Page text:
“New York is tough, because places are so desperate to be written about that they’ll sell out anybody. You have to know where you can go and who you can trust.”
Inside the red-tinted walls of Marquee, wearing a skin-tight, shimmering gold dress, Paris was standing on a banquette, wriggling her butt back and forth for the paparazzi and tossing her professionally extended mane around. Guys wearing shit-eating grins climbed over each other and the furniture to get a look. Next to her, Nicole kept pulling up her too-long strapless gown. A pink diamond ring sparkled on her left hand, which she waved at her boyfriend, D.J. AM-who was spinning records and wearing a silver band on his left hand. ( Hmmm …. ) Mr. Cheban joined them in their private booth, where the girls greeted their friend with squeals and hugs. The Simple producers tried to get the girls to be more animated for the camera. Gamely, they stood up and shook their booties, grabbing Mr. Cheban’s hand and pulling him in for the fun. He did the “sober person’s bop,” bouncing around with them, clapping his hands occasionally. At one point, he lit up a cigarette.
Tommy Lee ducked in and made a beeline for the V.I.P. area, where the group followed in what amounted to a human motorcade of bodies. Paris quickly busied herself with Wimbledon finalist Mark Philippoussis. Bridget Hall’s statuesque frame could be seen across the room. “She needs to grow her hair out,” Mr. Cheban observed. “I’ve known her forever. When she was 17, I took her to that awful Tim Allen movie, The Santa Clause, and was so bored I fell asleep. Very embarrassing.”
“That fucking bitch!” Nicole screamed a bit later, pointing 10 feet away to a strapping blonde wearing jeans and dark, “intellectual” eye glasses. The woman was irate, convinced that the best friends were trying to oust her from her table. “You are not taking my fucking table!” she yelled. Mr. Cheban put his arm protectively around Nicole.
“I want her out of here immediately!” Nicole shouted. The blonde held her arms up in the air in a “bring it on” kind of way. Paris reached into an ice bucket passing by and, cackling, launched some cubes at her. “You’re the fucking ugliest bitch ever!” Paris screamed. Mr. Cheban doesn’t mind when he has to play bouncer for his chums. “I protect my friends when I’m out with them, whether we’re at fashion shows, clubs or just walking outside. I’ll block photographers’ shots and I’ll piss the paparazzi off,” he said. “I was in Mr. Chow’s with Mischa Barton having dinner, and a photographer came in the restaurant and just went and started taking pictures of us eating. And I literally went up to him and threw him out of the restaurant. I thought that was so disgusting.”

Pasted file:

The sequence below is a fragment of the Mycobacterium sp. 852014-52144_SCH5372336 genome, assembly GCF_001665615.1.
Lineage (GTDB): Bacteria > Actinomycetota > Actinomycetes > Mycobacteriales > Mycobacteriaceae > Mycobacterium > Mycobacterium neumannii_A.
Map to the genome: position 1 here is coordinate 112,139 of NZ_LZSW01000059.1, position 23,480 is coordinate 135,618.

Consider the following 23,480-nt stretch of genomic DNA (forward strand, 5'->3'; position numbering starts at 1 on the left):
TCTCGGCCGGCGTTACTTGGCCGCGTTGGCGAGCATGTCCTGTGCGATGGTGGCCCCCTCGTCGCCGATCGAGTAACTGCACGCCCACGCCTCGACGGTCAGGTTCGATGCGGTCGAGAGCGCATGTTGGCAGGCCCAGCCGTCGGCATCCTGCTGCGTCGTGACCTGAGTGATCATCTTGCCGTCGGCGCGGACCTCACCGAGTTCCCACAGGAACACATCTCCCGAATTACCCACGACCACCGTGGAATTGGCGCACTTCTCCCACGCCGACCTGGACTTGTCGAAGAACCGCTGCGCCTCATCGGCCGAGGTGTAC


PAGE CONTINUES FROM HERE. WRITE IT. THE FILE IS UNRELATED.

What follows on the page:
Those moments serve as reality checks for Mr. Cheban. “When we’re all out at Butter or something, no one’s thinking about who’s famous. It’s only when you go outside and suddenly they’re getting their photograph taken that you remember. Otherwise, it’s like hanging out with your friends from college. We have our own inside jokes and our own lines …. ”
Of course, that’s also a part of the job. “No celebrity is anyone’s friend,” said one longtime publicist, who scoffed at Mr. Cheban’s stable of celebrity show ponies. “They just hang out with people who can do something for them, and Jonathan makes them feel special and important. It takes a certain kind of personality to put up with that stuff, because it’s a 24-hour job. It’s exhausting.”
Later, on the way in to the members-only club Upstairs at Cipriani the doorman eyed Mr. Cheban’s Louis Vuitton shoes appreciatively. “Some day I’ll get there,” the man sighed longingly. “I’m not quite there yet, but some day.”
“Don’t worry-it took me awhile to get them, too!” Mr. Cheban said. “Actually, it totally didn’t,” he confessed minutes later. “I just didn’t want to make him feel bad.”
At around 2:30, Mr. Cheban called it a night, the streets nearly vacant as his Mercedes purred along. When he got home, Mr. Cheban was going to TiVo a reality show ( Cold Turkey, about people trying to quit smoking)-something he does every night until at least 3 in the morning.
At a stop light, he confessed that he finds going out to be a “pain in the butt.” “When you deal with a lot of people and a lot of people know you, it becomes a little bit of a hassle. You walk in and end up saying hi to 50 people who want to talk about nonsense. That’s why I like to go out with celebrities who get a lot more attention than me. I kind of hide behind them a little bit. It’s a good decoy.”